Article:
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20 chapter viruses associated with respiratory infections. Department of pathogenic biology xie-shuixiang. ORTHOMYXOVIRUSES. pleomorphic influenza types A,B,C febrile, respiratory illness with systemic symptoms. ‘ FLU ’. True influenza

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20 chapter viruses associated with respiratory infections
20 chapterviruses associated with respiratory infections

Department of pathogenic biology

xie-shuixiang


Orthomyxoviruses
ORTHOMYXOVIRUSES

  • pleomorphic

  • influenza types A,B,C

  • febrile, respiratory illness with systemic symptoms


FLU’

  • True influenza

    • influenza virus A or influenza virus B (or influenza virus C infections - much milder)

  • Febrile respiratory disease with systemic symptoms caused by a variety of other organisms often called ‘flu’


The impact of influenza pandemics
THE IMPACT OF INFLUENZAPANDEMICS

Deaths:



Composition of influenza virus
Composition of Influenza Virus

1.Core

RNA: -ssRNA, 8 fragments

NP (nucleoprotein)

RNA dependent RNA polymerase

2. envelope

M protein

lipid envelope

sipke hemagglutinin(HA) 5

neuraminidase(NA) 1


HA - hemagglutinin

NA - neuraminidase

helical nucleocapsid (RNA plus

NP protein)

lipid bilayer membrane

polymerase complex

M1 protein

type A, B, C : NP, M1 protein

sub-types: HA or NA protein


Nomenclature
Nomenclature

Host of origin

geographical origin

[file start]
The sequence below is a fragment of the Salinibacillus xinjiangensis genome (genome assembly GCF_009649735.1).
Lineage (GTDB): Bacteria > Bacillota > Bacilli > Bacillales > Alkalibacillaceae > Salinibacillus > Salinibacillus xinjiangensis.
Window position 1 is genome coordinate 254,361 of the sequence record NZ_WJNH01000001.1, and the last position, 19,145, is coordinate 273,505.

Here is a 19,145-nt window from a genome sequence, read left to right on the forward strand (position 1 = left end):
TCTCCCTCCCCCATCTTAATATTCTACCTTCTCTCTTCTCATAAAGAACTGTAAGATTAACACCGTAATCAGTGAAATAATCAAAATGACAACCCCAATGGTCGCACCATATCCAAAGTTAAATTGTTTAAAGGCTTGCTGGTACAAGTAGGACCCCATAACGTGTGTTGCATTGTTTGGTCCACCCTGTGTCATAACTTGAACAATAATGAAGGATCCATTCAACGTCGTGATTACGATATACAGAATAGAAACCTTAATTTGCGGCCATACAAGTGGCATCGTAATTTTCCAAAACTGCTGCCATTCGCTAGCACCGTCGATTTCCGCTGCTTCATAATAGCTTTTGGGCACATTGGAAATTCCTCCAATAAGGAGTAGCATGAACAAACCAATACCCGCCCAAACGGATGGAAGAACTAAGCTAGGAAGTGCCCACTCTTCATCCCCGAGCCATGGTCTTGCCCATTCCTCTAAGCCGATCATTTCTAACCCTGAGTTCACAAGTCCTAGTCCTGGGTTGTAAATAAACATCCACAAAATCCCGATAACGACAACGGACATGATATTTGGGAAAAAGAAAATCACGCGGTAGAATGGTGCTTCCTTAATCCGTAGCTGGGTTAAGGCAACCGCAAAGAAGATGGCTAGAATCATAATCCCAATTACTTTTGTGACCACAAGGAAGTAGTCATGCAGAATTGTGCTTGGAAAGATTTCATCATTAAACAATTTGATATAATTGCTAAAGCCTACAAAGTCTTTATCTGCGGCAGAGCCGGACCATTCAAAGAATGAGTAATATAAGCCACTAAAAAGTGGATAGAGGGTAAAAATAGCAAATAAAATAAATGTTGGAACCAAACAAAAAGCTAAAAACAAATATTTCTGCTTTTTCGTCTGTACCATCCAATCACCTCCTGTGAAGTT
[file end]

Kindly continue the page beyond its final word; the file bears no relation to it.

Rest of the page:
strain number

parentheses

antigenic description

of HA and NA

e.g. A/swine/Iowa/3/70(H1N1)

A/Hong Kong/1/68(H3N2)


Functions of hemagglutinin
Functions of Hemagglutinin

  • HA causes agglutination of red blood cells.

  • Viruses bind to the mucous membrane cells by HA1 interacting with membrane receptor.

  • Virus’ envelope fuse with cell membrane by HA2 forming a fusion pore.


S

S

cell enzymes

S

S

acid pH

S

S

HA protein - attachment, fusion


Functions of neuraminidase
Functions of Neuraminidase

  • NA help the virus to permeate mucin and escape from “non-specific”inhibitor.

  • NA can increase the number of free virus particles, hence more virus spread from the original site of infection.

  • NA is important in the final stages of release of the new virus particle from infected cells.



Antigenic drift
ANTIGENIC DRIFT

  • Minor changes in antigens due to gene mutation in influenza virus.

  • HA and NA accumulate mutations

    • RNA virus

  • immune response no longer protects fully

  • sporadic outbreaks, limited epidemics


Antigenic shift
ANTIGENIC SHIFT

  • Major changes in antigens due to gene reassortment in influenza virus.

  • “new” HA or NA proteins

  • pre-existing antibodies do not protect

  • may get pandemics


Influenza a pandemics
INFLUENZA A PANDEMICS

Ryan et al., in Sherris Medical Microbiology


Where do new ha and na come from
where do “new” HA and NA come from?

  • 15 types HA

  • 9 types NA

    • all circulate in birds

  • pigs

    • avian and human


Where do new ha and na come from1
where do “new” HA and NA come from?


Why do we not have influenza b pandemics
why do we not have influenza B pandemics?

  • so far no shifts have been recorded

  • no animal reservoir known


Transmission
TRANSMISSION

  • AEROSOL

    • 100,000 TO 1,000,000 VIRIONS PER DROPLET

  • 18-72 HR INCUBATION

  • SHEDDING


Lycke and Norrby Textbook of Medical Virology 1983


Recovery
RECOVERY

  • INTERFERON - SIDE EFFECTS INCLUDE:

    • FEVER, MYALGIA, FATIGUE, MALAISE

  • CELL-MEDIATED IMMUNE RESPONSE

  • TISSUE REPAIR

    • CAN TAKE SOME TIME



Interferon1

antiviral state

antiviral state

antiviral state

antiviral state

INTERFERON


Interferon2

antiviral state

antiviral state